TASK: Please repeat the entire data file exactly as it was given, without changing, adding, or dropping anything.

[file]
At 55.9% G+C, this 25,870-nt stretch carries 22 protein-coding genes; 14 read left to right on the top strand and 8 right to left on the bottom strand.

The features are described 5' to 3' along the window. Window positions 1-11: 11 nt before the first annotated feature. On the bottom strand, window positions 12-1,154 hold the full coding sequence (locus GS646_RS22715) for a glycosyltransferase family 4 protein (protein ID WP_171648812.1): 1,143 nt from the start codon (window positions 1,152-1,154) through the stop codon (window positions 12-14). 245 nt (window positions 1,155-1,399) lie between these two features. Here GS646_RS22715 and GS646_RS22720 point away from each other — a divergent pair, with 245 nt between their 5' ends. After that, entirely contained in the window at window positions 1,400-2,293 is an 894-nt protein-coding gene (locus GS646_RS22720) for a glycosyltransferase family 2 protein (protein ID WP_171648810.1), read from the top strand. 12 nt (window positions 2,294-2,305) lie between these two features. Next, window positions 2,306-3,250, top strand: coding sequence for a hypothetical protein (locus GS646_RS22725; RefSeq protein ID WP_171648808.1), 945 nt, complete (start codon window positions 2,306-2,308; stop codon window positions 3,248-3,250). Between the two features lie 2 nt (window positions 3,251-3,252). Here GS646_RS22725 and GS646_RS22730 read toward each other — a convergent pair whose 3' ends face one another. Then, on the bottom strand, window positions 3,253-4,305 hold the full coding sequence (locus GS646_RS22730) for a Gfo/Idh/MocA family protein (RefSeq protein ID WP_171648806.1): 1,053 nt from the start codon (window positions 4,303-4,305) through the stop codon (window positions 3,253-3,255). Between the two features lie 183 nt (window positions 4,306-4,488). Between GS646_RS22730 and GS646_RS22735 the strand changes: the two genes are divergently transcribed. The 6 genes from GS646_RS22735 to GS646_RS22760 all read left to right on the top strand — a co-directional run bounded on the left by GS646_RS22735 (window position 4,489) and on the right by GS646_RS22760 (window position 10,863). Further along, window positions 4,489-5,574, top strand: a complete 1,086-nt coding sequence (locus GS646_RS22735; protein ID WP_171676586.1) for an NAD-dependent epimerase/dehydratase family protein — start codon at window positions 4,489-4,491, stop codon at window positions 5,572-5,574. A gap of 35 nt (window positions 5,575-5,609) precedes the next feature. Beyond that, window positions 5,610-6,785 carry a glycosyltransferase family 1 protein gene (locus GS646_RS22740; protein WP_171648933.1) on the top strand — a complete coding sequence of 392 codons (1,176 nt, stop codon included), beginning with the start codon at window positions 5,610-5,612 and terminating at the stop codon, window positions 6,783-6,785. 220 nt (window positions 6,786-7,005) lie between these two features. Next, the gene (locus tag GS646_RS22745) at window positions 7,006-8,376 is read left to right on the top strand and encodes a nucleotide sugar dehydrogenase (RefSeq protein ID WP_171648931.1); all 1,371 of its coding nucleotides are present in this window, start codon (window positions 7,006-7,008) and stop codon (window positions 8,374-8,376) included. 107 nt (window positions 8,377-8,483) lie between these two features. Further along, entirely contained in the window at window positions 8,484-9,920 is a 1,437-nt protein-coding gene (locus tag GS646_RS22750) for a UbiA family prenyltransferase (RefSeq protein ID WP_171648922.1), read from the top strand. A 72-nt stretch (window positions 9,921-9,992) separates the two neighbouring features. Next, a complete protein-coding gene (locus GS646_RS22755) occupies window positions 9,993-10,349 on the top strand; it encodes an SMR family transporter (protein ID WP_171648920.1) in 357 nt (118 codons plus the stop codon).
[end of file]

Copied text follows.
At 55.9% G+C, this 25,870-nt stretch carries 22 protein-coding genes; 14 read left to right on the top strand and 8 right to left on the bottom strand.

The features are described 5' to 3' along the window. Window positions 1-11: 11 nt before the first annotated feature. On the bottom strand, window positions 12-1,154 hold the full coding sequence (locus GS646_RS22715) for a glycosyltransferase family 4 protein (protein ID WP_171648812.1): 1,143 nt from the start codon (window positions 1,152-1,154) through the stop codon (window positions 12-14). 245 nt (window positions 1,155-1,399) lie between these two features. Here GS646_RS22715 and GS646_RS22720 point away from each other — a divergent pair, with 245 nt between their 5' ends. After that, entirely contained in the window at window positions 1,400-2,293 is an 894-nt protein-coding gene (locus GS646_RS22720) for a glycosyltransferase family 2 protein (protein ID WP_171648810.1), read from the top strand. 12 nt (window positions 2,294-2,305) lie between these two features. Next, window positions 2,306-3,250, top strand: coding sequence for a hypothetical protein (locus GS646_RS22725; RefSeq protein ID WP_171648808.1), 945 nt, complete (start codon window positions 2,306-2,308; stop codon window positions 3,248-3,250). Between the two features lie 2 nt (window positions 3,251-3,252). Here GS646_RS22725 and GS646_RS22730 read toward each other — a convergent pair whose 3' ends face one another. Then, on the bottom strand, window positions 3,253-4,305 hold the full coding sequence (locus GS646_RS22730) for a Gfo/Idh/MocA family protein (RefSeq protein ID WP_171648806.1): 1,053 nt from the start codon (window positions 4,303-4,305) through the stop codon (window positions 3,253-3,255). Between the two features lie 183 nt (window positions 4,306-4,488). Between GS646_RS22730 and GS646_RS22735 the strand changes: the two genes are divergently transcribed. The 6 genes from GS646_RS22735 to GS646_RS22760 all read left to right on the top strand — a co-directional run bounded on the left by GS646_RS22735 (window position 4,489) and on the right by GS646_RS22760 (window position 10,863). Further along, window positions 4,489-5,574, top strand: a complete 1,086-nt coding sequence (locus GS646_RS22735; protein ID WP_171676586.1) for an NAD-dependent epimerase/dehydratase family protein — start codon at window positions 4,489-4,491, stop codon at window positions 5,572-5,574. A gap of 35 nt (window positions 5,575-5,609) precedes the next feature. Beyond that, window positions 5,610-6,785 carry a glycosyltransferase family 1 protein gene (locus GS646_RS22740; protein WP_171648933.1) on the top strand — a complete coding sequence of 392 codons (1,176 nt, stop codon included), beginning with the start codon at window positions 5,610-5,612 and terminating at the stop codon, window positions 6,783-6,785. 220 nt (window positions 6,786-7,005) lie between these two features. Next, the gene (locus tag GS646_RS22745) at window positions 7,006-8,376 is read left to right on the top strand and encodes a nucleotide sugar dehydrogenase (RefSeq protein ID WP_171648931.1); all 1,371 of its coding nucleotides are present in this window, start codon (window positions 7,006-7,008) and stop codon (window positions 8,374-8,376) included. 107 nt (window positions 8,377-8,483) lie between these two features. Further along, entirely contained in the window at window positions 8,484-9,920 is a 1,437-nt protein-coding gene (locus tag GS646_RS22750) for a UbiA family prenyltransferase (RefSeq protein ID WP_171648922.1), read from the top strand. A 72-nt stretch (window positions 9,921-9,992) separates the two neighbouring features. Next, a complete protein-coding gene (locus GS646_RS22755) occupies window positions 9,993-10,349 on the top strand; it encodes an SMR family transporter (protein ID WP_171648920.1) in 357 nt (118 codons plus the stop codon).